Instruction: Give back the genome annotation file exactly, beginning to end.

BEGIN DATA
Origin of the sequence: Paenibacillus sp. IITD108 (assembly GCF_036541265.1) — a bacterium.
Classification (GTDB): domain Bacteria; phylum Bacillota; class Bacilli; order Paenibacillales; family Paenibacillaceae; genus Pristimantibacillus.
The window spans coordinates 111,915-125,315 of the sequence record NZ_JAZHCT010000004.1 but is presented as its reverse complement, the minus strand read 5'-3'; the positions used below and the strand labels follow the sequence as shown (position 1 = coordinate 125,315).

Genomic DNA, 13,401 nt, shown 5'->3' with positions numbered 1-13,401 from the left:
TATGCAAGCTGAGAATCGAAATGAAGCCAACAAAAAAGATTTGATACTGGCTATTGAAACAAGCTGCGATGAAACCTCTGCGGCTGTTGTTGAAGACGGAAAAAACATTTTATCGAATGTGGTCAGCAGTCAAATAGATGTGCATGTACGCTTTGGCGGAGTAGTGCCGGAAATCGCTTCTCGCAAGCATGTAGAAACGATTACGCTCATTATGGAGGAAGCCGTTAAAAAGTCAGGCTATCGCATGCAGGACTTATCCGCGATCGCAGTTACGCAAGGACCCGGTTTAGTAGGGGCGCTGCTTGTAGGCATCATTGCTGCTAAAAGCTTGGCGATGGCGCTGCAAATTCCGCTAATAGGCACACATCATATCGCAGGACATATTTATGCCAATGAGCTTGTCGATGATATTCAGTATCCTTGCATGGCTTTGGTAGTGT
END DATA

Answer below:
Origin of the sequence: Paenibacillus sp. IITD108 (assembly GCF_036541265.1) — a bacterium.
Classification (GTDB): domain Bacteria; phylum Bacillota; class Bacilli; order Paenibacillales; family Paenibacillaceae; genus Pristimantibacillus.
The window spans coordinates 111,915-125,315 of the sequence record NZ_JAZHCT010000004.1 but is presented as its reverse complement, the minus strand read 5'-3'; the positions used below and the strand labels follow the sequence as shown (position 1 = coordinate 125,315).

Genomic DNA, 13,401 nt, shown 5'->3' with positions numbered 1-13,401 from the left:
TATGCAAGCTGAGAATCGAAATGAAGCCAACAAAAAAGATTTGATACTGGCTATTGAAACAAGCTGCGATGAAACCTCTGCGGCTGTTGTTGAAGACGGAAAAAACATTTTATCGAATGTGGTCAGCAGTCAAATAGATGTGCATGTACGCTTTGGCGGAGTAGTGCCGGAAATCGCTTCTCGCAAGCATGTAGAAACGATTACGCTCATTATGGAGGAAGCCGTTAAAAAGTCAGGCTATCGCATGCAGGACTTATCCGCGATCGCAGTTACGCAAGGACCCGGTTTAGTAGGGGCGCTGCTTGTAGGCATCATTGCTGCTAAAAGCTTGGCGATGGCGCTGCAAATTCCGCTAATAGGCACACATCATATCGCAGGACATATTTATGCCAATGAGCTTGTCGATGATATTCAGTATCCTTGCATGGCTTTGGTAGTGT